Devoted to the devil: James Varney invokes David Greig’s midwinter folk story with a crown of sonnets.
Echoes in history: James Varney writes on hauntings in this revival of Katori Hall’s play set on the eve of Martin Luther King Jr.’s death.
Details and background: James Varney writes on Common Wealth’s portrait of three Bradford men, taking in the city, Islamophobia and modified car culture.
Not falling down: James Varney reviews Stuart Slade’s Bruntwood Judges’ Prize-winning play about a sixteen year-old girl diagnosed with a terminal illness.
Interrupted history: James Varney writes on RashDash’s approach to biography and storytelling in their cabaret portrait of Lizzie Siddal and Dante Gabriel Rosetti.
The revolution will not be made into a dance film: James Varney writes on Theatre Rites’ dance show for young audiences in which the camera takes centre stage.
A gig economy: James Varney writes about Lauryn Redding’s queer love story, and the fragile structures it explores.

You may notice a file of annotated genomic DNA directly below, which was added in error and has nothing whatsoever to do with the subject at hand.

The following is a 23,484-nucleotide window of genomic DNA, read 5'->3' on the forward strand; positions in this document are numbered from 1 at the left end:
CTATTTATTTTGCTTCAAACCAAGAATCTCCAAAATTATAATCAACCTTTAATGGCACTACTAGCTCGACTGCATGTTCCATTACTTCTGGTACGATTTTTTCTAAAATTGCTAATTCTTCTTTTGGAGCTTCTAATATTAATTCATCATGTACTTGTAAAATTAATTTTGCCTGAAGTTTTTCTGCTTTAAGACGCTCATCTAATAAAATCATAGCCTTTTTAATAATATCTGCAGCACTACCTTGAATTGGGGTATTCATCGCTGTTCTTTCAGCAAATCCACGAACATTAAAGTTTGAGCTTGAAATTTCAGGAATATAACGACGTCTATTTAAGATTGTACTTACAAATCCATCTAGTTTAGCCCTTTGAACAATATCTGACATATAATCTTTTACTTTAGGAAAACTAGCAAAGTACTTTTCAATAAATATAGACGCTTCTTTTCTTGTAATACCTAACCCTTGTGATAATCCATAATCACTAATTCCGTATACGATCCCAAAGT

What’s in the box?: James Varney reviews Requardt and Rosenberg’s sci-fi dance piece performed from inside a haulage truck.
Eye contact: James Varney writes on liveness in Rob Drummond’s unsettling, loss-tinged open mic night.
Diluted content: James Varney reviews an audio piece to be experienced in the bathroom that slips through the fingers.
Internal logic: James Varney writes on Darkfield’s trilogy audio works, which deliver chills with mixed success.
Covid culture: James Varney explores the new ways we engage with performance via RashDash’s documentary album, listened to from home.
“A dream can have a physical impact on you”: The Imaginary Reviews series continues with James Varney’s architectural intervention.
Sudden cyborg: James Varney writes on Sophie Woolley’s first-person account of losing, and then regaining, her hearing.
No spoilers: James Varney writes an email to HOME and explores the ways in which work is contextualised for audiences.